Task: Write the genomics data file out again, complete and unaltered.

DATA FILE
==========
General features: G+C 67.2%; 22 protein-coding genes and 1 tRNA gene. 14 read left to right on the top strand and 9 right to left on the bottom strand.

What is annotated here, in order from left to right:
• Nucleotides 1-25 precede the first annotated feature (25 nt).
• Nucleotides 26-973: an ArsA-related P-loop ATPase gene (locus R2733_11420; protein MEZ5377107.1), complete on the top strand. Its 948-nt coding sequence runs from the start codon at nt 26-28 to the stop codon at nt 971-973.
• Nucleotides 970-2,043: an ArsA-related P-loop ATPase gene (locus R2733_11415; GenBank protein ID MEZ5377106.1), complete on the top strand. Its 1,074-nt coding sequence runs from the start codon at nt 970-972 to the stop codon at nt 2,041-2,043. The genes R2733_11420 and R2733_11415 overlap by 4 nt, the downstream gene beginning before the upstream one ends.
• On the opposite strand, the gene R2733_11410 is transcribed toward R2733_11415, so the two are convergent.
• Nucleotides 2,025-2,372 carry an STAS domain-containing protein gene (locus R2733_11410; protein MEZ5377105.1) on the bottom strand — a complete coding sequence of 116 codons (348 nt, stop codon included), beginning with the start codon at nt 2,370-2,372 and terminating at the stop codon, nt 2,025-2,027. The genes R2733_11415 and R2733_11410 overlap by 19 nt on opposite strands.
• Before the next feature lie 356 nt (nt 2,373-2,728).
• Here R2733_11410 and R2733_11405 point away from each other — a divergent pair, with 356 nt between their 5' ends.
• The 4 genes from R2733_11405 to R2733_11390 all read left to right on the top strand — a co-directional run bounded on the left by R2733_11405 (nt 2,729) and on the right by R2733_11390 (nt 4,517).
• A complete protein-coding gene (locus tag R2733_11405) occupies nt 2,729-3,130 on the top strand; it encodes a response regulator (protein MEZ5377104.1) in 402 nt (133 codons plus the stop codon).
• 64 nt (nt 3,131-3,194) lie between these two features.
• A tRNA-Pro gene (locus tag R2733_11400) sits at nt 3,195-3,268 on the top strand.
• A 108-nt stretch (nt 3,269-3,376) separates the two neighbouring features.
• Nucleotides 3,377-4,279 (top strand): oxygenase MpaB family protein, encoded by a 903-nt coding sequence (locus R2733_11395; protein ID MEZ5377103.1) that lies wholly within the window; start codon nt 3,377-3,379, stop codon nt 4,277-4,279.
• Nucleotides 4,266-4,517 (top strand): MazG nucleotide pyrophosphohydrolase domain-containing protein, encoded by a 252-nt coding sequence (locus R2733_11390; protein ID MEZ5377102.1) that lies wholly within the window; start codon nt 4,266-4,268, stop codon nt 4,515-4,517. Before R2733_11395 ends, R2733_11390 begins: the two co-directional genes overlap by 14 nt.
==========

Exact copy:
General features: G+C 67.2%; 22 protein-coding genes and 1 tRNA gene. 14 read left to right on the top strand and 9 right to left on the bottom strand.

What is annotated here, in order from left to right:
• Nucleotides 1-25 precede the first annotated feature (25 nt).
• Nucleotides 26-973: an ArsA-related P-loop ATPase gene (locus R2733_11420; protein MEZ5377107.1), complete on the top strand. Its 948-nt coding sequence runs from the start codon at nt 26-28 to the stop codon at nt 971-973.
• Nucleotides 970-2,043: an ArsA-related P-loop ATPase gene (locus R2733_11415; GenBank protein ID MEZ5377106.1), complete on the top strand. Its 1,074-nt coding sequence runs from the start codon at nt 970-972 to the stop codon at nt 2,041-2,043. The genes R2733_11420 and R2733_11415 overlap by 4 nt, the downstream gene beginning before the upstream one ends.
• On the opposite strand, the gene R2733_11410 is transcribed toward R2733_11415, so the two are convergent.
• Nucleotides 2,025-2,372 carry an STAS domain-containing protein gene (locus R2733_11410; protein MEZ5377105.1) on the bottom strand — a complete coding sequence of 116 codons (348 nt, stop codon included), beginning with the start codon at nt 2,370-2,372 and terminating at the stop codon, nt 2,025-2,027. The genes R2733_11415 and R2733_11410 overlap by 19 nt on opposite strands.
• Before the next feature lie 356 nt (nt 2,373-2,728).
• Here R2733_11410 and R2733_11405 point away from each other — a divergent pair, with 356 nt between their 5' ends.
• The 4 genes from R2733_11405 to R2733_11390 all read left to right on the top strand — a co-directional run bounded on the left by R2733_11405 (nt 2,729) and on the right by R2733_11390 (nt 4,517).
• A complete protein-coding gene (locus tag R2733_11405) occupies nt 2,729-3,130 on the top strand; it encodes a response regulator (protein MEZ5377104.1) in 402 nt (133 codons plus the stop codon).
• 64 nt (nt 3,131-3,194) lie between these two features.
• A tRNA-Pro gene (locus tag R2733_11400) sits at nt 3,195-3,268 on the top strand.
• A 108-nt stretch (nt 3,269-3,376) separates the two neighbouring features.
• Nucleotides 3,377-4,279 (top strand): oxygenase MpaB family protein, encoded by a 903-nt coding sequence (locus R2733_11395; protein ID MEZ5377103.1) that lies wholly within the window; start codon nt 3,377-3,379, stop codon nt 4,277-4,279.
• Nucleotides 4,266-4,517 (top strand): MazG nucleotide pyrophosphohydrolase domain-containing protein, encoded by a 252-nt coding sequence (locus R2733_11390; protein ID MEZ5377102.1) that lies wholly within the window; start codon nt 4,266-4,268, stop codon nt 4,515-4,517. Before R2733_11395 ends, R2733_11390 begins: the two co-directional genes overlap by 14 nt.